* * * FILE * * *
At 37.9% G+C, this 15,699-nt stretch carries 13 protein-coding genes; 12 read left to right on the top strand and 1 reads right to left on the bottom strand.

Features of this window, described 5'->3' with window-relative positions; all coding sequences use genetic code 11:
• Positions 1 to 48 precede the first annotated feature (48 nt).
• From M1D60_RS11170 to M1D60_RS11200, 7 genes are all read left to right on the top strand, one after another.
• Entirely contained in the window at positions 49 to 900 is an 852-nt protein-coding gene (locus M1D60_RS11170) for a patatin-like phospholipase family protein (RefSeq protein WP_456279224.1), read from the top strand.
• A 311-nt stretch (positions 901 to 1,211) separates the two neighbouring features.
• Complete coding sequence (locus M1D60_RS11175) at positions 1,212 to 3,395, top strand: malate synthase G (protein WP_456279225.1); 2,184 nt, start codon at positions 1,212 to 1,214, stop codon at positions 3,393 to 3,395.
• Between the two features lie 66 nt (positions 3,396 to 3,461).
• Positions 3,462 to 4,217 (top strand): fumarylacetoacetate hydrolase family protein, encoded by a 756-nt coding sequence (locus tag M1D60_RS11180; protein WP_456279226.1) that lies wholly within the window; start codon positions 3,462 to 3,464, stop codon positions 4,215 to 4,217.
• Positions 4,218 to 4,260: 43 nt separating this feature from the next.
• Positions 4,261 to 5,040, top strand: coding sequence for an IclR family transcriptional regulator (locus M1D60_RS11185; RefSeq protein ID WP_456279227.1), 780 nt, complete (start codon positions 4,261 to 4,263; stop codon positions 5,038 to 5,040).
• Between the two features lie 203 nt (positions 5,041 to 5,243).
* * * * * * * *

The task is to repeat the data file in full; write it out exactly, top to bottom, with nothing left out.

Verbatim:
At 37.9% G+C, this 15,699-nt stretch carries 13 protein-coding genes; 12 read left to right on the top strand and 1 reads right to left on the bottom strand.

Features of this window, described 5'->3' with window-relative positions; all coding sequences use genetic code 11:
• Positions 1 to 48 precede the first annotated feature (48 nt).
• From M1D60_RS11170 to M1D60_RS11200, 7 genes are all read left to right on the top strand, one after another.
• Entirely contained in the window at positions 49 to 900 is an 852-nt protein-coding gene (locus M1D60_RS11170) for a patatin-like phospholipase family protein (RefSeq protein WP_456279224.1), read from the top strand.
• A 311-nt stretch (positions 901 to 1,211) separates the two neighbouring features.
• Complete coding sequence (locus M1D60_RS11175) at positions 1,212 to 3,395, top strand: malate synthase G (protein WP_456279225.1); 2,184 nt, start codon at positions 1,212 to 1,214, stop codon at positions 3,393 to 3,395.
• Between the two features lie 66 nt (positions 3,396 to 3,461).
• Positions 3,462 to 4,217 (top strand): fumarylacetoacetate hydrolase family protein, encoded by a 756-nt coding sequence (locus tag M1D60_RS11180; protein WP_456279226.1) that lies wholly within the window; start codon positions 3,462 to 3,464, stop codon positions 4,215 to 4,217.
• Positions 4,218 to 4,260: 43 nt separating this feature from the next.
• Positions 4,261 to 5,040, top strand: coding sequence for an IclR family transcriptional regulator (locus M1D60_RS11185; RefSeq protein ID WP_456279227.1), 780 nt, complete (start codon positions 4,261 to 4,263; stop codon positions 5,038 to 5,040).
• Between the two features lie 203 nt (positions 5,041 to 5,243).